The company said the problem has been fixed, adding that it will notify the 14 million users who could have been affected, starting Thursday.
"Starting today we are letting everyone affected know and asking them to review any posts they made during that time. We'd like to apologize for this mistake," CNBC quoted the chief privacy officer Erin Egan as saying.
The social media giant had been under scanner lately for the growing online data-privacy concerns like providing privileged access to its API with Chinese companies including Huawei, Lenovo, Oppo, and TCL, data breaching by data analytics company Cambridge Analytica.
Business Standard has always strived hard to provide up-to-date information and commentary on developments that are of interest to you and have wider political and economic implications for the country and the world. Your encouragement and constant feedback on how to improve our offering have only made our resolve and commitment to these ideals stronger. Even during these difficult times arising out of Covid-19, we continue to remain committed to keeping you informed and updated with credible news, authoritative views and incisive commentary on topical issues of relevance.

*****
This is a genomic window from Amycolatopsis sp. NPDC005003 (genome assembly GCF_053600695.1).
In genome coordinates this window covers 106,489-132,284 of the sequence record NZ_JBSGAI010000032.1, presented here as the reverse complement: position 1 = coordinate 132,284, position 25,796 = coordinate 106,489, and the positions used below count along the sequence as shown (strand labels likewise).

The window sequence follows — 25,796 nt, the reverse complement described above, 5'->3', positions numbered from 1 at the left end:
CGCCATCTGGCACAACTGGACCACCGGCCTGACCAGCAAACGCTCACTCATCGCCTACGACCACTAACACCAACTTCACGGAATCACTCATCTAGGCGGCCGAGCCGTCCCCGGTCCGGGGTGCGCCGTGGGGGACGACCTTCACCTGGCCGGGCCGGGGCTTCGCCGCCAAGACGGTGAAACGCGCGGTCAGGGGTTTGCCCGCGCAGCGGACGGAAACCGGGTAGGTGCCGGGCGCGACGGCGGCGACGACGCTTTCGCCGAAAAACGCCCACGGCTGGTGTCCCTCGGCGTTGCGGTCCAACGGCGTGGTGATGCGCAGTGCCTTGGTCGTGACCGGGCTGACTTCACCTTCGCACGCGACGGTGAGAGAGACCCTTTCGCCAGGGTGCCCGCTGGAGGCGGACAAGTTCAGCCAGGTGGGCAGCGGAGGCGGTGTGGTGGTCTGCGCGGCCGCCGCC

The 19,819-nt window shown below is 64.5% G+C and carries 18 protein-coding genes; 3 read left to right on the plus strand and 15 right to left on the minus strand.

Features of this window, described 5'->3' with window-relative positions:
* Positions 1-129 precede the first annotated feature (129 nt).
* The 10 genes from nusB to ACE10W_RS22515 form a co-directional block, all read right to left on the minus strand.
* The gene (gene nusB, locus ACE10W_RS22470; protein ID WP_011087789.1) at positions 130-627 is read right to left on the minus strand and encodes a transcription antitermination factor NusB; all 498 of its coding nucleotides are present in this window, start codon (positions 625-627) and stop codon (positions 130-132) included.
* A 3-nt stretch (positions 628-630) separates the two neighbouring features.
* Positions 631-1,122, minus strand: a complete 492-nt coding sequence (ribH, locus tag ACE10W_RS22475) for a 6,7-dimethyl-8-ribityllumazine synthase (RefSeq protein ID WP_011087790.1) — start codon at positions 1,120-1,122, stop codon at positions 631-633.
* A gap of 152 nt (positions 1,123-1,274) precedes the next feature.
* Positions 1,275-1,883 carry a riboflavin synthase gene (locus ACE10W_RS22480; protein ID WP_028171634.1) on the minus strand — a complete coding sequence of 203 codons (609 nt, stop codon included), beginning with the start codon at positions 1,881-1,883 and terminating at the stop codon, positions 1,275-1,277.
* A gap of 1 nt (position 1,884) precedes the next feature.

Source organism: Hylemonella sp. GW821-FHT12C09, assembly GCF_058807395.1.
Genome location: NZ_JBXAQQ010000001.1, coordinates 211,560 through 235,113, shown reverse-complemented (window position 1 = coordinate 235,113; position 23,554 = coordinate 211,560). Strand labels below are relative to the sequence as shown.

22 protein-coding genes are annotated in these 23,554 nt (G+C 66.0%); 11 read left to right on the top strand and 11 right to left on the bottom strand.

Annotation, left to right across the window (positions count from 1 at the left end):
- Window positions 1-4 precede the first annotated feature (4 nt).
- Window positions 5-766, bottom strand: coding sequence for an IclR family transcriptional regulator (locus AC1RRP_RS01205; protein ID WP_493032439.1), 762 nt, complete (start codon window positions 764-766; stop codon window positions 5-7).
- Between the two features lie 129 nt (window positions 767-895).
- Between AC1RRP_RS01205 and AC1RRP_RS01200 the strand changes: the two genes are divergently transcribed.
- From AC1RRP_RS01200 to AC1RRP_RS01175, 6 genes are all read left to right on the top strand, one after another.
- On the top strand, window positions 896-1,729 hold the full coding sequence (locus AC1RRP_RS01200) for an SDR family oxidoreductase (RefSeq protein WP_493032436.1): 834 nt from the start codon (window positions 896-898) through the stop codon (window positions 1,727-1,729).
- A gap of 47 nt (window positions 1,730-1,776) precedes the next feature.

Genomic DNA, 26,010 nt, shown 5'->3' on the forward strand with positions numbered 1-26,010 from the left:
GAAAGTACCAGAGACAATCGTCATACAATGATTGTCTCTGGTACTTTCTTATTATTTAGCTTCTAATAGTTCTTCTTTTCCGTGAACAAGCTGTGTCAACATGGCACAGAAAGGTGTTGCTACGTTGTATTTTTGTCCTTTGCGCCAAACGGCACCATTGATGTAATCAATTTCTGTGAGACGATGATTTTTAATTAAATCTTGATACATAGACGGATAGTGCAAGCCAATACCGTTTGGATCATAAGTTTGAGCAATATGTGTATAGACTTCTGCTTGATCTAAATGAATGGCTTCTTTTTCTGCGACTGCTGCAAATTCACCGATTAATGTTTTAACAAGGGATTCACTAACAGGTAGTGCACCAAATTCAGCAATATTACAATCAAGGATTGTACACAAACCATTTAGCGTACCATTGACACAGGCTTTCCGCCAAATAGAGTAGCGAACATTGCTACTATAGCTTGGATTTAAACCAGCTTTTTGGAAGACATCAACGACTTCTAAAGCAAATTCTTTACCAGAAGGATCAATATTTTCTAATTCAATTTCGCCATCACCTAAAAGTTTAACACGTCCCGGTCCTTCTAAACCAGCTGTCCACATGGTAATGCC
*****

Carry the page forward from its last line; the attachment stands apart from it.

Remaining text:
We, however, have a request.
As we battle the economic impact of the pandemic, we need your support even more, so that we can continue to offer you more quality content. Our subscription model has seen an encouraging response from many of you, who have subscribed to our online content. More subscription to our online content can only help us achieve the goals of offering you even better and more relevant content. We believe in free, fair and credible journalism. Your support through more subscriptions can help us practise the journalism to which we are committed.
Support quality journalism and subscribe to Business Standard.